The cost of the tool is half of its competitors, and the addition of source code increases the value for hardware and software developers.

When my other hardware gets back from the field I will run some more tests using this interface, and look at the software source code compared to some of our in-house CAN bus code.

7) Next steps

I will continue to add to this review as I get CAN bus equipped equipment to use it with.  I will also try some OBDII messaging and logging, since this group has asked for it.

I found my OBDII scan tool and another tool called Autotap OBDII streamer to parallel with the Microchip tool.  I will install the Microchip software on a laptop and see what my truck CAN bus looks like. 


To be continued....

  • Thanks for posting the resolution for the driver install failure. I had the same error messages and your explanation helped.

  • I hooked up the CAN bus analyzer to my truck, set the baud rate to 250 kHz, and put the key in.  Before I even had a chance to turn the key, the screen flooded with thousands of messages.

    Since the PC software source code for the 2011 version was included, I tried to compile it using Visual Studio 2015 Community edition, but it wouldn’t compile.


    >>Edit 10/23  got it to compile, still not sure what the differences between the 2011 and 2014 versions are.

  • Someone gave me a tool a few years ago that was attached to a used fleet vehicle he purchased called AutoTap.  It was hidden under the dash to log vehicle data for the fleet owners.  I haven't tried to use it until now, but it seems to have quite a few features.  Their web site has some OBDII info also:

    Technical Library - Diagnose, Repair, Optimization based on OBDII Information

    It came with a nice OBDII matching pair of connectors to breakout all the bus signals including CAN.

    So many projects.......so little time......


  • Thanks for the offer.

    Hadn't thought about combining them, and I do have an OBDII scan tool.


    I'll have to have a look and see if I can get into the inner workings, and I might be able to simply wire it.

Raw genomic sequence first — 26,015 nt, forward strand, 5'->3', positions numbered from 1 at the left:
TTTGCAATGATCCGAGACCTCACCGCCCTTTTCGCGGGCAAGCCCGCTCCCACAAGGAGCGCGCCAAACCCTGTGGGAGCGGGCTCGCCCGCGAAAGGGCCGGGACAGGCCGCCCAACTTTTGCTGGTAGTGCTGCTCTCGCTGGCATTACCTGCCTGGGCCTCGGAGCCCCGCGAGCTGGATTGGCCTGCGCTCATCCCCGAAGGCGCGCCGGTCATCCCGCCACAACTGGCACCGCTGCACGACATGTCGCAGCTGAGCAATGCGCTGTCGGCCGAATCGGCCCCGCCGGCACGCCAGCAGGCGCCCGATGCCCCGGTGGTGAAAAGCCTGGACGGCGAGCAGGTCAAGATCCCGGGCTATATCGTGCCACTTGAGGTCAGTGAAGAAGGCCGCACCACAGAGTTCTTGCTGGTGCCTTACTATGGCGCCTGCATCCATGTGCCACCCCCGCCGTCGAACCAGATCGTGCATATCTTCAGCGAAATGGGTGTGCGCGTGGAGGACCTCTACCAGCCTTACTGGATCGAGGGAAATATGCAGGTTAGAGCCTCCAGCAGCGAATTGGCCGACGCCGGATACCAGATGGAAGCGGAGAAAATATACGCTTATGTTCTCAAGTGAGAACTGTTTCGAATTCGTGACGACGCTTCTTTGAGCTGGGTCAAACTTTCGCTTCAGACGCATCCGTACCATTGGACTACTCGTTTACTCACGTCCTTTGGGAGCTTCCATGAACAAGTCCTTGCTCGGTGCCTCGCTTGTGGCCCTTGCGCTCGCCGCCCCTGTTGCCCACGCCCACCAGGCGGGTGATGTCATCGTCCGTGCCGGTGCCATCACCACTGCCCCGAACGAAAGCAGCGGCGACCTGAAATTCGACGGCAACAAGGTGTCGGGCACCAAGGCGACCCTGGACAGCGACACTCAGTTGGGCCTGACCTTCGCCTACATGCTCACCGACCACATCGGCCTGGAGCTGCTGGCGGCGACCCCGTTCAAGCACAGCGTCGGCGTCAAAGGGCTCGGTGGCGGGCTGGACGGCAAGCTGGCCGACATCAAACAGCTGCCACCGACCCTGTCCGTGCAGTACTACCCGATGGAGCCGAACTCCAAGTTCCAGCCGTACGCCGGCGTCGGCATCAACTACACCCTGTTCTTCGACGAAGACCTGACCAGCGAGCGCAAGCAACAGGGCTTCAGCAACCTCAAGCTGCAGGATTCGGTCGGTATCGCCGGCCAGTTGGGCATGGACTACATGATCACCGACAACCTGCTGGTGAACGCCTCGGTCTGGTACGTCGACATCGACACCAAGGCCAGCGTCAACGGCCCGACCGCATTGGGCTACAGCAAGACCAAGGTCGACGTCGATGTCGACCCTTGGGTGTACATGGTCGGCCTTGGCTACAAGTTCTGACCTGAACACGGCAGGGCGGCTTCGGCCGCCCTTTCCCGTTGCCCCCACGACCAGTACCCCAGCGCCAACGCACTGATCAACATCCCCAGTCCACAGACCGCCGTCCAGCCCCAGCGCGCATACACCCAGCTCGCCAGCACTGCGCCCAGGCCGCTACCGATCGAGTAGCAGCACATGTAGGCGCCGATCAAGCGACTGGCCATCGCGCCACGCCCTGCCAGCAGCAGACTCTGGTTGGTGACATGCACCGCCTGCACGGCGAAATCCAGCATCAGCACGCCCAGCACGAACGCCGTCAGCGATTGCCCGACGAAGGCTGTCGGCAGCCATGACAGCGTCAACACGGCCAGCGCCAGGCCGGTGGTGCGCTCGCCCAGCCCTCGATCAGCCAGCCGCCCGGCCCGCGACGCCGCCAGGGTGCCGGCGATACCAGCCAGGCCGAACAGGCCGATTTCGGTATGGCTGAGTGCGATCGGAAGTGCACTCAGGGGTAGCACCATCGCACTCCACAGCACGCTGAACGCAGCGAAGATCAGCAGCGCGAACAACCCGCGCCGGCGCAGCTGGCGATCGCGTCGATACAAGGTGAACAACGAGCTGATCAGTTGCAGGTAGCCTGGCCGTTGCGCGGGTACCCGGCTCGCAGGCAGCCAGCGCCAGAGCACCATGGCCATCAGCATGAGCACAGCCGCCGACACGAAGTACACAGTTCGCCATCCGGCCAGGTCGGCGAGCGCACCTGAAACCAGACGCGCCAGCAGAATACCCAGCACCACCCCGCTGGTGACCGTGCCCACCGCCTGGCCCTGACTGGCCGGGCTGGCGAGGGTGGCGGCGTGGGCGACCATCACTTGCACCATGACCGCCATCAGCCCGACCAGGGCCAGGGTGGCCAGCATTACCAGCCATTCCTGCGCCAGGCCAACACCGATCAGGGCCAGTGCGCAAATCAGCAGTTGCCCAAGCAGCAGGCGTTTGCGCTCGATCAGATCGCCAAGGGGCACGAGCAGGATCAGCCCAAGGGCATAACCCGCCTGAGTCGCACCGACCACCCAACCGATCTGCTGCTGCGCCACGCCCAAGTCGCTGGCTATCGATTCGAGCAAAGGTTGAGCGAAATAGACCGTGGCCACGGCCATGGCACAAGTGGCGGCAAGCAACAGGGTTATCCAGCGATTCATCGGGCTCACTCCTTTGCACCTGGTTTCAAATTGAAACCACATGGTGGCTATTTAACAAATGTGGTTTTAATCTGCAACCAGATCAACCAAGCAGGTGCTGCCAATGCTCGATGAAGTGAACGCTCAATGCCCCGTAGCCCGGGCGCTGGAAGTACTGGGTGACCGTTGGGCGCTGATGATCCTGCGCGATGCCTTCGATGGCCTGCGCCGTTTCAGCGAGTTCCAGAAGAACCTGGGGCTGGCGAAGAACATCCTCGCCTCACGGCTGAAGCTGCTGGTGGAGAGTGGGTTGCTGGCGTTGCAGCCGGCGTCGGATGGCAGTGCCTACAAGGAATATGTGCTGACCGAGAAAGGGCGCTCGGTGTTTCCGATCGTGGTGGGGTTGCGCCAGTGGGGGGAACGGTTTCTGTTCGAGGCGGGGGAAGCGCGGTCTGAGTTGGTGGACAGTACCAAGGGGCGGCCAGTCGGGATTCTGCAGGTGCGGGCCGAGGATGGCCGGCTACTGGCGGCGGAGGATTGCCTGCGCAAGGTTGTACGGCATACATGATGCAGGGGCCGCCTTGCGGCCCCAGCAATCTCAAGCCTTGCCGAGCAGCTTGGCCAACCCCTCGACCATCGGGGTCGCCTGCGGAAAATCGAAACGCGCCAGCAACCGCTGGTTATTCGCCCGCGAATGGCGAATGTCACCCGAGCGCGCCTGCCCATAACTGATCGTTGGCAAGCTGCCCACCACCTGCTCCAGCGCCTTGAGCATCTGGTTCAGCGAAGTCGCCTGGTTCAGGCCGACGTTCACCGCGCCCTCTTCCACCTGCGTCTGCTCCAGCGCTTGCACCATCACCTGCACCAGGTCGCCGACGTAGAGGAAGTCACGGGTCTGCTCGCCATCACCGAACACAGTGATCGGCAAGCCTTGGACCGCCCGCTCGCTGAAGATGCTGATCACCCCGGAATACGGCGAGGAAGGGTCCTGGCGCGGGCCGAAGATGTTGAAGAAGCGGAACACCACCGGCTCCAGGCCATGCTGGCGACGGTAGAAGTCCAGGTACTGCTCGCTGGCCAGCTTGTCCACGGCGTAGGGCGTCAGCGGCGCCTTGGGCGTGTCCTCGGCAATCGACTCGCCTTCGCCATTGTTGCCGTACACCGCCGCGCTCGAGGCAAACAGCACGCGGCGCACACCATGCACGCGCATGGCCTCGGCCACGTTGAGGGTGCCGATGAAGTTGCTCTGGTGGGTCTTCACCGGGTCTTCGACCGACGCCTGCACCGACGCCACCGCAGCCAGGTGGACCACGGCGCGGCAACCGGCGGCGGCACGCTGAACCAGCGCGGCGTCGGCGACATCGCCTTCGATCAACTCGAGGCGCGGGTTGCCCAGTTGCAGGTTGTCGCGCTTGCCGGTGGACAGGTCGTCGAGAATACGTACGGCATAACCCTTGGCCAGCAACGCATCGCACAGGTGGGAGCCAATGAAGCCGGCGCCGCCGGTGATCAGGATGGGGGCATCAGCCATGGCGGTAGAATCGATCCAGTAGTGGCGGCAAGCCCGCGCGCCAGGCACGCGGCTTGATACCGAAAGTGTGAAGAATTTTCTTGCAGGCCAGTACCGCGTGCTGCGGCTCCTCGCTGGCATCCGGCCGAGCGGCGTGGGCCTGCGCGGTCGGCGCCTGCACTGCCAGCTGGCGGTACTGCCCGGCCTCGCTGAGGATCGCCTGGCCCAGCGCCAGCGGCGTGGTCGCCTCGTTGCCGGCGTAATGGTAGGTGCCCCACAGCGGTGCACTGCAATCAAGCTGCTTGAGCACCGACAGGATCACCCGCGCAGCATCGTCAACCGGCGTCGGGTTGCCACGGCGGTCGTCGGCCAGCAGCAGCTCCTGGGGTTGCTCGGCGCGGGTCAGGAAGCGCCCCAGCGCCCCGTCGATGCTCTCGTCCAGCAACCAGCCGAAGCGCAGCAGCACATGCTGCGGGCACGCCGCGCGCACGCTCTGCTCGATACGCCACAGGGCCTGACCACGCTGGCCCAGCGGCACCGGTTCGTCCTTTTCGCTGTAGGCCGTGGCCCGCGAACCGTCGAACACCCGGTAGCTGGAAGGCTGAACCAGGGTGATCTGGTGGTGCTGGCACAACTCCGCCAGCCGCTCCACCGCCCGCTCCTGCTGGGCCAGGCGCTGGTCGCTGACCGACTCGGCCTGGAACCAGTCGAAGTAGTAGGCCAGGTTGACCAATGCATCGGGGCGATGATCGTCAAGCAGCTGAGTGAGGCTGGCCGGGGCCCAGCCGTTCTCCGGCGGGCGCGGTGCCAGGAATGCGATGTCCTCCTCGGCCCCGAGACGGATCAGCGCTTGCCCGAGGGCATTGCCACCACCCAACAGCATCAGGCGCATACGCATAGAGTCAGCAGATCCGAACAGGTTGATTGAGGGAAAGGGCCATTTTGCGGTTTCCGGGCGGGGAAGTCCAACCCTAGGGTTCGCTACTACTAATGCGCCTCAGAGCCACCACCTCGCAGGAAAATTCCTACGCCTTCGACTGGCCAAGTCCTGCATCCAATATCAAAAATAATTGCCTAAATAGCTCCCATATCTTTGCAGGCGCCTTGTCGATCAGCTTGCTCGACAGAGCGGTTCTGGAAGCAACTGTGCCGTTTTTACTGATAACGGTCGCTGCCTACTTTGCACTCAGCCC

Next problem is getting the car inside to the second computer  image     ... maybe two laptops might be easier.





    I also found this link to Sparkfun, which should excite as it has some other links near the bottom.





  • Hi Mark,


    If you have (or can borrow) an OBDII scan tool, you can parallel the Microchip CAN bus analyzer and record the messages and responses to and from the scan tool to figure out some of the common parameters like RPM and sensor values.  That's what I plan to do.  I think I have both mating connectors somewhere in my boxes of "stuff" on a shelf in the basement to make a breakout box, If I have an extra set, I can send you one.



  • I'm still waiting on my kit to arrive image


    Interesting about the drivers, luckily I'm not Windows10, but I suspect downloading the driver is an advantage.


    The problem with vehicle diagnostics will be decoding all the messages from all the different ECUs looking for something specific

    That is going to be my issue.

    Someone must have done a lot of it, or there is information around, as you can buy Engine Tuners that modify various parameters and some work across different manufacturers.




  • Hi DAB,


    I used to work at Chrysler in the Engine and Chassis control groups many years ago when OBD was just being developed.  I have some OBDII cables around somewhere, I'll hook it up to my truck this weekend and see how it works.  The problem with vehicle diagnostics will be decoding all the messages from all the different ECUs looking for something specific.  If you've ever used Wireshark, you'll know what I mean.  Because Microchip has included the PC program Visual Studio source code, it may be possible to write a custom parser for the vehicle CAN bus using their code as a starting point.



  • Nice quick test report.


    I look forward to your comparison to the other bus analyzer.


    I think most of us are interested in seeing if this inexpensive device could help find problems with the vehicle.